From the moment you arrive in Vietnam, you’ll be immersed in a world where there’s something tempting to eat everywhere you look. Vietnamese food is a diverse blend of healthy herbs, meat and seafood that’s packed with flavor, and delicious bowls of soup noodles that burst with freshness. Along with ancient and traditional recipes, there are numerous modern culinary creations made possible by the introduction of foreign ingredients.
Vietnam has a long and interesting history that has been shaped by the influence of many outside forces. While we won’t tackle everything here, it was during the Nguyễn Dynasty in the 1800’s, when the French established a colony in Vietnam, when things started to change rapidly. Among many things, the French brought their own food, which slowly but surely began to permeate into all aspects of Vietnamese life. Potatoes, asparagus, cauliflower, lettuce, and carrots are just a few of the ingredients introduced by the French that are now used so frequently in local cooking that they are considered a part of Vietnamese culinary culture.
Perhaps the two most noticeable aspects of modern Vietnamese food that were inspired by the French are coffee and baguettes. It’s hard to walk more than a few meters in any city in Vietnam without getting a whiff of dark chocolatey Vietnamese coffee, or noticing a pile of freshly baked light brown loaves.
Coffee has been a major part of French culture since the 1600’s when it was introduced to the royal courts of France from the Middle East, where it soon became a highly sought after beverage. When the French colonized Vietnam, coffee was on their minds, and it didn’t take long to set up sprawling plantations in the country’s fertile soil. Nowadays Vietnam is the world’s second largest coffee exporter and drinking Vietnamese-style coffee is one of the joys of visiting. Different from French coffee, Vietnamese coffee is sweetened with condensed milk and often enjoyed over ice.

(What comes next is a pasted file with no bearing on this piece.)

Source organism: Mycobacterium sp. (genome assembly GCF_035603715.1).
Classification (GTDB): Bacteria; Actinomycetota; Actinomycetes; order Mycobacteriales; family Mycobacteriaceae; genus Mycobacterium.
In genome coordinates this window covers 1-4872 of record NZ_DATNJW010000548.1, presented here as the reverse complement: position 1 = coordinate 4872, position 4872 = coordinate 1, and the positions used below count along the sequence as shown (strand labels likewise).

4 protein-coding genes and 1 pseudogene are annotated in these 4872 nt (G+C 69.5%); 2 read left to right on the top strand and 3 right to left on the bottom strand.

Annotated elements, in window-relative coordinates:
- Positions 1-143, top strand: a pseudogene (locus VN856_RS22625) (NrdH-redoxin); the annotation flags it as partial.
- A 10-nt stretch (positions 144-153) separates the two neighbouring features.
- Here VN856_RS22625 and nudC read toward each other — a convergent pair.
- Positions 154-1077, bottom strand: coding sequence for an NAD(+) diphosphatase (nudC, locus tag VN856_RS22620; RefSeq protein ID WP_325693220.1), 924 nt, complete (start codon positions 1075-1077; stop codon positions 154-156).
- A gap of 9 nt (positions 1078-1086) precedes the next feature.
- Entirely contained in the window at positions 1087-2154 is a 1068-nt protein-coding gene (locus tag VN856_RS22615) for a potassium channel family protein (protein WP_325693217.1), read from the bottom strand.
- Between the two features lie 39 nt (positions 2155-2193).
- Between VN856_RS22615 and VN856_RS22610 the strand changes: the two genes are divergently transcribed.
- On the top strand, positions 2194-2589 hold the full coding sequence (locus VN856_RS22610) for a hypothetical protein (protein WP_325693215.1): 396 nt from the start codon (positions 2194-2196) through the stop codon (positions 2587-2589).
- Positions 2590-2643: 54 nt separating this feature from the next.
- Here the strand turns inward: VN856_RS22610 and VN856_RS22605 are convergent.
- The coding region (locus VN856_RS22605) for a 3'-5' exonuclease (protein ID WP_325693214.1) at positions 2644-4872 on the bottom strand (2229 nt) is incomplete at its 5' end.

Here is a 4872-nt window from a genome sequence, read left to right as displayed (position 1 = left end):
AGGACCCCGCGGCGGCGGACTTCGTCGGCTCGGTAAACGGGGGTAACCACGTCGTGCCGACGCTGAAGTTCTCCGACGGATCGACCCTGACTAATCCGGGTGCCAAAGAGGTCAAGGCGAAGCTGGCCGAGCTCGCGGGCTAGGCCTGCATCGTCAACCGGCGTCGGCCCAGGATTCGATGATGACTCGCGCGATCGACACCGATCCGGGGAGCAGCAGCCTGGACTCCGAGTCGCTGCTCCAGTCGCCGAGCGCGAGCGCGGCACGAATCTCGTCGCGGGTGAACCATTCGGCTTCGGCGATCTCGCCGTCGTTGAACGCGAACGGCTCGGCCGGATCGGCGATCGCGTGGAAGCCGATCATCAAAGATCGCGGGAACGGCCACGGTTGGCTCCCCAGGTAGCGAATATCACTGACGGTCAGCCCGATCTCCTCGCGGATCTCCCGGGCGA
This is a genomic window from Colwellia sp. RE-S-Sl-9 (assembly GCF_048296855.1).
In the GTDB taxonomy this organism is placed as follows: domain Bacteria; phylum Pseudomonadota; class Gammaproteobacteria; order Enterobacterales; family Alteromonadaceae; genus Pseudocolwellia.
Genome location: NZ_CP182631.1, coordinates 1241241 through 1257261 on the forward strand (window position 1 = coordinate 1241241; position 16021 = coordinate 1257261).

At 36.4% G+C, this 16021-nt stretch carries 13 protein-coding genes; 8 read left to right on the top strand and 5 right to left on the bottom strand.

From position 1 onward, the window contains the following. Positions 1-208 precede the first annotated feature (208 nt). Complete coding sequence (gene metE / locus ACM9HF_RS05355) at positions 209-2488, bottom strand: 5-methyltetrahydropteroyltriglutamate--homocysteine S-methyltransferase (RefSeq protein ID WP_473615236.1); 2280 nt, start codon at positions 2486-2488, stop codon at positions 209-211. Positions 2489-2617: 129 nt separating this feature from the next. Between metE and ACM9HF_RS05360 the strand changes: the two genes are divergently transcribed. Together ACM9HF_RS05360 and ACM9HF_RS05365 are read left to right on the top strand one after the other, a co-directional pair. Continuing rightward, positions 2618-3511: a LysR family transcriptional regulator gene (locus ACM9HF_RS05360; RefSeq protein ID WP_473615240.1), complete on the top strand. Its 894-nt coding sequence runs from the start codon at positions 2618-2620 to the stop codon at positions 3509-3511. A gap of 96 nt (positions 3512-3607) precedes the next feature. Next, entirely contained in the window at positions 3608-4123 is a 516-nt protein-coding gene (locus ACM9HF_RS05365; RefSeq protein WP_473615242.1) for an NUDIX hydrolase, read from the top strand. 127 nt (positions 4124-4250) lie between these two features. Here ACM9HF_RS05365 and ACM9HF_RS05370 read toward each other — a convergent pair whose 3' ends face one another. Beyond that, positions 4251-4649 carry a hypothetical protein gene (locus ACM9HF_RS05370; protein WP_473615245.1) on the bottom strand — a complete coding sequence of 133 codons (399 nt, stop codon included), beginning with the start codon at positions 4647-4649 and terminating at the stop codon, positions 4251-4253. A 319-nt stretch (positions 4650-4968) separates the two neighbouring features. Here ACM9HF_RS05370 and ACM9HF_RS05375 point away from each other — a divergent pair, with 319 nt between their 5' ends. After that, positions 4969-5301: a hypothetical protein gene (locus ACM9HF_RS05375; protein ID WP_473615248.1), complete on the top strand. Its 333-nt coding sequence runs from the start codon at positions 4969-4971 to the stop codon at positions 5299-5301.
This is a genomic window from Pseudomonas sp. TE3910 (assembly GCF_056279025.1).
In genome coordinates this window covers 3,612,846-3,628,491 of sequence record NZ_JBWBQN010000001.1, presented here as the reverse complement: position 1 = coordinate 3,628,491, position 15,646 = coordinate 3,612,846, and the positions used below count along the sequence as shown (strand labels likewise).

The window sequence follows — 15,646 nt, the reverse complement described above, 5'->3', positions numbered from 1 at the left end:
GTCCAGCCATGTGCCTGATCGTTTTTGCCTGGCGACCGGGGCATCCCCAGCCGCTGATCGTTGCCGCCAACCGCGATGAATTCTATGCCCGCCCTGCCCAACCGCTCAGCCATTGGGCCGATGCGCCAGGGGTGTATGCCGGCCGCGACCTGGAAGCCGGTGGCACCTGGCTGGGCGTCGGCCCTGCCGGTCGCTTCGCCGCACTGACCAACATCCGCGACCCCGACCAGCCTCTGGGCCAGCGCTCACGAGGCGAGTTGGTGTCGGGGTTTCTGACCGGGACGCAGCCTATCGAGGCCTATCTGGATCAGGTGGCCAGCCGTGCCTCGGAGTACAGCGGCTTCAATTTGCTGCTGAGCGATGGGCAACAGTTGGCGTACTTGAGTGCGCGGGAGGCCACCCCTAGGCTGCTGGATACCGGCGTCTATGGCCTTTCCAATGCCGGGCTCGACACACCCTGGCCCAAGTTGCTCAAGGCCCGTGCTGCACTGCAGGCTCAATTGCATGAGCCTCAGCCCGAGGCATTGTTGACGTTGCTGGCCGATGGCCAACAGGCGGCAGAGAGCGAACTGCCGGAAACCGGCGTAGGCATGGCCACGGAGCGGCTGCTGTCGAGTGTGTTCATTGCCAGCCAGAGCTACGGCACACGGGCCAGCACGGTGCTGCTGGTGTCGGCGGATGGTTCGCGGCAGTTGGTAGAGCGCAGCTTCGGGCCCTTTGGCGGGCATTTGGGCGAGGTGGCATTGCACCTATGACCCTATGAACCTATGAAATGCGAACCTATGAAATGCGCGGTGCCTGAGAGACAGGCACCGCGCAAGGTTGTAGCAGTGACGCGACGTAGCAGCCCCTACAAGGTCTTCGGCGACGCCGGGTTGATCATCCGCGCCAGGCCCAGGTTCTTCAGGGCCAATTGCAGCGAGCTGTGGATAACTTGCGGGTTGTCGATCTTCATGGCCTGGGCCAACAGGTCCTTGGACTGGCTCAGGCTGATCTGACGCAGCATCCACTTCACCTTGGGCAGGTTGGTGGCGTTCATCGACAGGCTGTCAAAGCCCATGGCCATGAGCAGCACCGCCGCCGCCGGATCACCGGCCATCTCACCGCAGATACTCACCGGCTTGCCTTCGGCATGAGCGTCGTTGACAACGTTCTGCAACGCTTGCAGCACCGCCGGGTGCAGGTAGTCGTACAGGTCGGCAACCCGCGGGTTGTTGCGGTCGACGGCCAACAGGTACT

You may also have heard of Vietnamese bánh mì, which translates to any form of bread. However, the term has become synonymous with the widely popular Vietnamese sandwich. It begins with a crusty baguette that’s sliced in half, spread with a thin layer of butter and pâté, stuffed with a variety of meats (both grilled and cured), and topped with fresh daikon radish pickles, onions, and cilantro. The result is a truly remarkable fusion of French and Vietnamese tastes that’s ready to eat on the go.
Along with Vietnamese sandwiches, bakeries and sweet breads, desserts are also extremely common. Chocolate-filled croissants and other tantalizing pastries are common Vietnamese treats that originated in France.
Undoubtedly, one of the top reasons to visit Vietnam is to take advantage of their amazing food. Indeed, a visit wouldn’t be complete without a typical Vietnamese afternoon – pull up a five-inch plastic stool on the sidewalk of a busy street, watch families of four cruise by on a single motorbike, and enjoy some of the most delicious Asian-European fusion food available.